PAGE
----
We've all heard that honesty is the best policy, and I've heard a story this week that underlines that thought. Several years ago, my daughter wanted me to read this 'amazing' book that was the real story of this man's struggle with addiction, yada yada. Well, it turns out that the book was a hoax. Not real. I'm sooo glad I didn't suffer through the language to read it. (I'd tried and gave up after having to sift through too many swear words.)
This week I heard another story, similar in nature. A man, who has apparently made millions from his story and become a 'hero' to many, has been accused of lying in the book he'd written. Apparently he'd based the book on three stories from his life that have now come to light as never happened.
I'm beginning to wonder if some people are confused with the words fiction and non-fiction. Let's review. Fiction means NOT REAL - Made up, fake, fairy tale, etc. Non-Fiction means BASED ON REAL FACT, STORY or such. The information is usually heavily researched, documented and provable. One can write a non-fiction story and add items from their own life to it, but they don't write non-fiction and add imaginary items to it. The two don't mix.
There are basically two types of people. Those who, like my mother-in-law, find reading fiction a waste of time and those who think reading non-fiction is for the literary crowd. There are some who will read both (like myself) and find both equally enjoyable. However, I must point out that non-fiction has to come in small doses to me, sometimes I don't have the brain cells to absorb it as much as I'd like.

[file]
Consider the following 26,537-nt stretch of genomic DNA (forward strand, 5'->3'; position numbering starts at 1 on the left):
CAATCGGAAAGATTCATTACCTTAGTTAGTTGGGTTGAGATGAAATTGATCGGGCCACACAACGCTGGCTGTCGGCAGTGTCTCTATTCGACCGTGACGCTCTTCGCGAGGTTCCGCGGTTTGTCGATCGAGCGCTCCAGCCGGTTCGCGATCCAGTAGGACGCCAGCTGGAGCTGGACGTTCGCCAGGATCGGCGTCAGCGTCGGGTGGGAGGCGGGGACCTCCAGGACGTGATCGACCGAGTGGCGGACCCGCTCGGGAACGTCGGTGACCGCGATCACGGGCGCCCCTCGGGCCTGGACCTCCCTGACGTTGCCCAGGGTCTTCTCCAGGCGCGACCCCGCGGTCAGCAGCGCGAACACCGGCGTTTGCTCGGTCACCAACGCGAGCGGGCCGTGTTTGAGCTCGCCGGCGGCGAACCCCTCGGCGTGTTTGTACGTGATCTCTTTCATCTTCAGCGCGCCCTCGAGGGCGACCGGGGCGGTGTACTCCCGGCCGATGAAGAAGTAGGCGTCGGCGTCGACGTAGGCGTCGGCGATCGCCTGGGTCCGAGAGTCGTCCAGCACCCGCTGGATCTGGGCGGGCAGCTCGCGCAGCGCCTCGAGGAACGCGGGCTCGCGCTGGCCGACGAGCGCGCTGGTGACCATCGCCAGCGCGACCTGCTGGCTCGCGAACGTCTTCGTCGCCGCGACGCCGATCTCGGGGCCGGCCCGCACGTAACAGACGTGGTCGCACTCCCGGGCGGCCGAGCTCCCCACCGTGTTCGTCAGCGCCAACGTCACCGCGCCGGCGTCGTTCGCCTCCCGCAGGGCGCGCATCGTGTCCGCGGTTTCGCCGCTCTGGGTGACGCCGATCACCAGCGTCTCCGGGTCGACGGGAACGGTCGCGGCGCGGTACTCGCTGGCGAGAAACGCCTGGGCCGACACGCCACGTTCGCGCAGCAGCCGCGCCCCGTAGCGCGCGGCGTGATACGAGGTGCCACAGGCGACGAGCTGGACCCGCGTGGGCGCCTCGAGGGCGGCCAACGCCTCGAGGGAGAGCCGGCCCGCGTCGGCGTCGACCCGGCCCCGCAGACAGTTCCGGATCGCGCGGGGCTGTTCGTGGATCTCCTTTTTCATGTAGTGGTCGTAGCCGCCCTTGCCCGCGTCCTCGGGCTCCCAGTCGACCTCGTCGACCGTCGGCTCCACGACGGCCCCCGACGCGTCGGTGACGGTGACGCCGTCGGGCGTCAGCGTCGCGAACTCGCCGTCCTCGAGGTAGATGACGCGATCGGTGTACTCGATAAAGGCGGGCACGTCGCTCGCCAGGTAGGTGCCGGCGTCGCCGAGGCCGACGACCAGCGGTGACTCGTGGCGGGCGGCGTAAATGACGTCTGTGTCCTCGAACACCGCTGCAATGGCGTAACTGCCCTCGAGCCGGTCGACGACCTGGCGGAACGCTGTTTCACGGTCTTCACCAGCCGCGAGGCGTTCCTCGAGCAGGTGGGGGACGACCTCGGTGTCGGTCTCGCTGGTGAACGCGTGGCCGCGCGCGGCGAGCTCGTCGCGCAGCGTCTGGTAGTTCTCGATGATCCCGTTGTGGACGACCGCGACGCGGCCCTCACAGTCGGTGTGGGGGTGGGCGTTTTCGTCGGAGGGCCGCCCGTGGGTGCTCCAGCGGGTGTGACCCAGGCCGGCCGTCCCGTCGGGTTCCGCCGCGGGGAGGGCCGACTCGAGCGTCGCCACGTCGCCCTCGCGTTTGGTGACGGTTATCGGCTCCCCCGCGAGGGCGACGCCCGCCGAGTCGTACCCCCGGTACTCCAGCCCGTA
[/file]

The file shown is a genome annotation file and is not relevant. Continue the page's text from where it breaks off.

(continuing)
Anyway - my point is this: Be true to your medium. If you are going to write a non-fiction book, please make it provable! Don't wind up worrying if someone is going to come hunt you down and call you a fraud. It's really not worth it. While these two writers that I've used as an example made millions off their books, it all came crashing down in the end.
Kind of like the three little pigs and the big bad wolf - the media huffed and puffed and blew their houses down. Make yours out of brick. Make sure it's solid and dependable. Your readers will thank you by continuing to buy what you print. Just ask David McCullough, author extraordinare. Or perhaps Gerald Lund. Both of whom I find write amazing non-fiction.